written by
David Hooper

Is Podcasting Better Than Blogging?

Q&A Mindset 3 min read

I interviewed Grant Baldwin of The Speaker Lab Podcast for RED Podcast and asked him a question that, as soon as I asked it, I knew was the wrong question to ask.

Or at least that I had phrased it the wrong way...

What makes speaking better than other options for spreading a message?

In general, speaking, like podcasting, isn't necessarily "better" than other options when it comes to spreading a message. However, the argument could certainly be made that each has unique elements that are very, very good for spreading a message effectively.

As luck would have it, a few hours later, I happened to get on Quora and see this notification:

Here's the question he asked:

Is podcasting a better business than blogging?

The answer to this question is the same as the one I asked: It depends!

Why Podcasting Isn't For Everybody

For some people, podcasting is an amazing way to connect with others on a personal level. Like speaking in person, there are elements of your personality that come through in arguably better and clearer ways than something like blogging.

You have inflection. And pauses. And pitch.

For example:

This recording shares a thousand little things about me that you don't get from reading this blog post. For my guest on this episode, Pedro Pena, the difference would be arguably even more pronounced since Pedro is a person who stutters – that wouldn't come through at all in writing.

It's these nuances that make podcasting a very powerful way to really hear somebody. But not everybody should have a podcast. If you're more comfortable spreading your message (and building your business) via blogging, none of the "bonuses" you'll get from podcasting matter.

Podcasting Can Hurt Your Business

I've spent the majority of my business in the entertainment industry, working primarily with musicians, but also with comics and other performers. And one of the very common things that still blows my mind is when I talk to somebody who is amazing on stage, but completely different offstage.

As an example, I recently met a well-known comedian while backstage at an event. On stage, he was amazing, but away from the crowd, and without his well-rehearsed lines, he was somewhat awkward.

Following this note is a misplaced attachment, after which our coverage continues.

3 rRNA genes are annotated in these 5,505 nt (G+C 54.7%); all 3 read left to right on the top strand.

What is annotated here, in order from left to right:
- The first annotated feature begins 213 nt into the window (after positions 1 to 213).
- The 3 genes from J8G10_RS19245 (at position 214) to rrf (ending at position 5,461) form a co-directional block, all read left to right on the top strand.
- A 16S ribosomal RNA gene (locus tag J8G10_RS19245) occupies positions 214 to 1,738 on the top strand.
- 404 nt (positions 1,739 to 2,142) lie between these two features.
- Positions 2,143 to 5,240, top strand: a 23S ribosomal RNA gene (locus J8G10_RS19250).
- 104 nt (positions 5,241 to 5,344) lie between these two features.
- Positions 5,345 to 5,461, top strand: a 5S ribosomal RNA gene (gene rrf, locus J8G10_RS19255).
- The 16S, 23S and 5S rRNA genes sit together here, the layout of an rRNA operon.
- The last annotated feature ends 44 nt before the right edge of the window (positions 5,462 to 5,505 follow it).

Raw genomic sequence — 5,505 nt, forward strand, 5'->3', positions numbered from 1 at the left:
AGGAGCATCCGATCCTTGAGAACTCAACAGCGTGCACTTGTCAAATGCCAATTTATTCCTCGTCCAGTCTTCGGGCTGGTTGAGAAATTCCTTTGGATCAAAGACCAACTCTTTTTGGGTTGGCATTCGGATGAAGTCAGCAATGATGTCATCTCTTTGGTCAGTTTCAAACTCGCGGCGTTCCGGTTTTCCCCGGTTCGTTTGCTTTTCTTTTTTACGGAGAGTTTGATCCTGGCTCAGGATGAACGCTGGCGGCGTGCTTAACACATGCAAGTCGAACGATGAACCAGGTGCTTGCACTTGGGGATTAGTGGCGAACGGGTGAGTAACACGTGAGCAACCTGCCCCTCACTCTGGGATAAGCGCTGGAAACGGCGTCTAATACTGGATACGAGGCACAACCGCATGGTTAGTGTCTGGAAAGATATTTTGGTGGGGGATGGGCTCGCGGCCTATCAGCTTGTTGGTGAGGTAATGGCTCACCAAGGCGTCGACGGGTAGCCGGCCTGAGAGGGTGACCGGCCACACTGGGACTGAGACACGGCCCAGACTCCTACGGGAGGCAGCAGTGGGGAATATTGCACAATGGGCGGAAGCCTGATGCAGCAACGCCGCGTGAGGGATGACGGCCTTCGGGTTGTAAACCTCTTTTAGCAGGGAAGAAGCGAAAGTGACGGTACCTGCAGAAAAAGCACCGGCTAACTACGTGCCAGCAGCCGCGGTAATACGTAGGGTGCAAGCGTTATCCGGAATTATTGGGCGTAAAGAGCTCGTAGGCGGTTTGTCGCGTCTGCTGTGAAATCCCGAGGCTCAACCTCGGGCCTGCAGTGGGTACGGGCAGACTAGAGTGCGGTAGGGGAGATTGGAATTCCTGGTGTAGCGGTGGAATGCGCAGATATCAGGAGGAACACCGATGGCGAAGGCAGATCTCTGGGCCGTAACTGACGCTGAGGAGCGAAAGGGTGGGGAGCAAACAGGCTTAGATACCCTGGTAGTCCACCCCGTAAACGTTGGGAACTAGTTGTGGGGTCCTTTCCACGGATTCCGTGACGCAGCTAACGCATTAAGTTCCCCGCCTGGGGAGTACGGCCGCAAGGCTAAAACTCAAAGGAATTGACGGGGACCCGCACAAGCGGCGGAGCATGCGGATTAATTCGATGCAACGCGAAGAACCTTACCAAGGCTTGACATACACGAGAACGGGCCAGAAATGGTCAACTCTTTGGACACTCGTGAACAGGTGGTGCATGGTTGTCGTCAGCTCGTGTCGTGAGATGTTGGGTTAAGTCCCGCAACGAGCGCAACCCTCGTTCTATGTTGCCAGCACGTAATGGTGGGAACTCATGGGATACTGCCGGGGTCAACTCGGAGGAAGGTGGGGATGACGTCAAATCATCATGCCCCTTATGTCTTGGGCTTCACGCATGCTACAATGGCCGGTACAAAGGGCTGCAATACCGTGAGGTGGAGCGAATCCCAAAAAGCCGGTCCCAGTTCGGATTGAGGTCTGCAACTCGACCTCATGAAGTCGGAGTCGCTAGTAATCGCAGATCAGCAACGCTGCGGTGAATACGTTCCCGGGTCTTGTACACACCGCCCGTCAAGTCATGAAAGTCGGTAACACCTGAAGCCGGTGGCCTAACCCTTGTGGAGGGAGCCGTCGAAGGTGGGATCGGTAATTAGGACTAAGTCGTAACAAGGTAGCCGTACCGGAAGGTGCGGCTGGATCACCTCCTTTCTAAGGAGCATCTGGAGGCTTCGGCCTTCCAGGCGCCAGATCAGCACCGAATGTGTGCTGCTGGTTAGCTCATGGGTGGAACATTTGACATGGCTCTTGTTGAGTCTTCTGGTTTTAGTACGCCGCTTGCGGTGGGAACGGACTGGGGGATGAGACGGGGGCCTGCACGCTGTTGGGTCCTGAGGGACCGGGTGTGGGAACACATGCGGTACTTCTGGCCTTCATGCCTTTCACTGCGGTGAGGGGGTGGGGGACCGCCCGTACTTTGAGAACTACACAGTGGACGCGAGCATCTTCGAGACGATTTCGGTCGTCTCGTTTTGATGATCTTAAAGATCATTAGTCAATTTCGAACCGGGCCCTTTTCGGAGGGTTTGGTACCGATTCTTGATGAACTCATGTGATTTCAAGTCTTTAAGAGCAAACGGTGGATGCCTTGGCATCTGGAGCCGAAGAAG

This situation is common with bloggers (and other writers) as well.

It's easy to hide behind a keyboard and fake a blog. Like an actor learning lines from a script, you can play the game of being somebody you're not when writing 1000 words at a time.

But what happens when you get to the end of those 1000 words and have to go off-script?

That's what podcasting is like – you're "off-script." You make successfully fake a few episodes, pretending to be somebody you're not, but the format will eventually expose you if you're not being honest about who you are.

I'm not saying you need to be perfect from the beginning. I'm not saying you can't add an element of "flash" to yourself (and your stories) to make for more entertaining episodes.

But if you're not being yourself, who you truly are, with a personality built upon something authentic, your podcast is eventually going to expose that. And that exposure is going to hurt your business, because people who listen to podcasts do so in part because they're looking to connect with a message (and a person) that's real.

Don't Worry, I'm Probably Not Talking To You

If you're on this site and reading this, you probably have nothing to worry about. Like a "sociopath test," if you question whether you may be afflicted by this, that's better than not questioning at all.

But do take this opportunity to ask yourself, "How can I bring more authenticity to my podcast? Where am I holding back?"

This is worth thinking about for all of us, not just with podcasting, but with anything we're doing.

Here are some thoughts from Tripp Lanier of The New Man Podcast to help you get started:

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